Identifying and supporting homeless youth can be as difficult as it is crucial to ensuring equitable outcomes among some of a local educational agency’s most vulnerable students. Approximately 1.3 million students in the United States were identified as experiencing some form of homelessness in 2019–20 — a number that has likely increased as a result of the pandemic.
Despite the need, LEAs lack the flexibility to address the ever expanding and shifting needs of homeless children, according to a May 6 report from the Learning Policy Institute examining the provisions of the federal McKinney-Vento Homeless Assistance Act and describing current federal and state financial supports for students experiencing homelessness.
Barriers faced by LEAs include unstable funding, inadequate funding to meet student needs, and restrictions on the allowable uses of funds, which limits officials’ ability to support non-educational expenses, such as emergency housing. Additionally, increased funding may help districts identify students experiencing homelessness, which in turn would allow more children to access the resources and supports they need.
“Homelessness can limit youth’s access to educational opportunities, as well as their physical and mental health. Housing instability and poverty can result in increased absences from school and can lead to students changing schools midyear. Each school move can entail new campuses, transportation arrangements, classes, curricula, and teacher expectations, disrupting students’ education and negatively impacting their opportunity to learn,” researchers wrote. “Through residential and school mobility, children can become separated from family and school and neighborhood friends, with important consequences for social, emotional, and educational well-being. Moreover, housing instability and severe poverty can lead to food instability and complicate efforts to receive needed health services. The multiple challenges associated with homelessness have major implications for student learning outcomes.”
Such outcomes include lower reading, math and science scores on standardized assessments than their housed peers. And homelessness significantly reduces the likelihood that students will graduate high school and enroll in college.
McKinney-Vento provides annual grants to states to support programs for students experiencing homelessness. Funding for the program increased $36.1 million between 2010 and 2020 as the national rate of students experiencing homelessness increased by 39 percent. However, that 55 percent increase in funds only moved the funding level from $71 per identified pupil to $79 — a small fraction of what districts must actually spend to meet students’ needs.
McKinney-Vento funds are distributed to states based on their proportions of Title I, Part A funding. Because the funding formula is not based on the actual number of students experiencing homelessness, researchers note a significant variation in the funding each state receives per identified student experiencing homelessness. Moreover, “because states distribute these limited funds to districts through a competitive grant process, the amount of funding is not proportional to the number of students served, and most districts do not receive these grants at all,” researchers wrote.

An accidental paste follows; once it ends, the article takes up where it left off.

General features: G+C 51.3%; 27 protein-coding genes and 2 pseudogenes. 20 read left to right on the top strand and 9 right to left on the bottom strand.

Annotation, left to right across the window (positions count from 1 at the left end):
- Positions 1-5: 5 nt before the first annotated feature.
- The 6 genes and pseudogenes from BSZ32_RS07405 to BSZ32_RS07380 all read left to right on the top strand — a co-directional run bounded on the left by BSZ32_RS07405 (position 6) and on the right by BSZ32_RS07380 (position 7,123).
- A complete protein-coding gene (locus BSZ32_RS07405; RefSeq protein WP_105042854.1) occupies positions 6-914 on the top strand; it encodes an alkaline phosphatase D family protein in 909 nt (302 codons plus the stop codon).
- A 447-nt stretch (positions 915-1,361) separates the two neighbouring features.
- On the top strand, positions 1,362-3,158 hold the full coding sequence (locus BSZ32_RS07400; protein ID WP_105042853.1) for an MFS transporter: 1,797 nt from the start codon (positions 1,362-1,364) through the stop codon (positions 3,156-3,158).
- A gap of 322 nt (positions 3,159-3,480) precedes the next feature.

The American Rescue Plan Act included $800 million in one-time funding for states to support students experiencing homelessness. The first $200 million was distributed to LEAs on a competitive basis. The second was awarded to LEAs according to formula subgrants that were based on Title I, Part A payments and districts’ identified enrollment of students experiencing homelessness, whichever was greater.
Only four states, including California, have allocated resources specifically to support students experiencing homelessness.
In 2021, California appropriated $183.3 million in one-time funding to districts through allocations of $1,000 for the more than 183,000 students experiencing homelessness statewide. These funds were to be used to provide supplemental instruction and support to students and to aid with school reopening. Allowable uses include extended learning time, accelerated learning strategies, summer school, tutoring or one-on-one support, professional development, integrated student supports — including health, counseling, and social-emotional well-being supports — and developing community learning hubs. The report notes that while this allocation is generous compared to other states, it is structured as a one-time payment rather than ongoing funding.
Among the report’s recommendations to address the challenges faced by LEAs in supporting homeless youth:
- Revise the McKinney-Vento funding formula to target funds, at least in part, based on the enrollment of students experiencing homelessness
- Expand allowable uses of federal funds for supporting students and families experiencing homelessness
- Improve the quality of information about the use of funds to assist students experiencing homelessness
- Increase federal and state funding to help LEAs implement the federal protections, services and supports afforded to students experiencing homelessness
- At the federal level, annual funding for the McKinney-Vento program ($129 million for fiscal year 2023) should be substantially increased to allow LEAs to meet the law’s mandates
- At the state level, states should provide consistent funding that complements federal funds and is targeted to local needs
California Schools magazine: “Where they call home: The reinvigorated effort to identify and serve homeless students”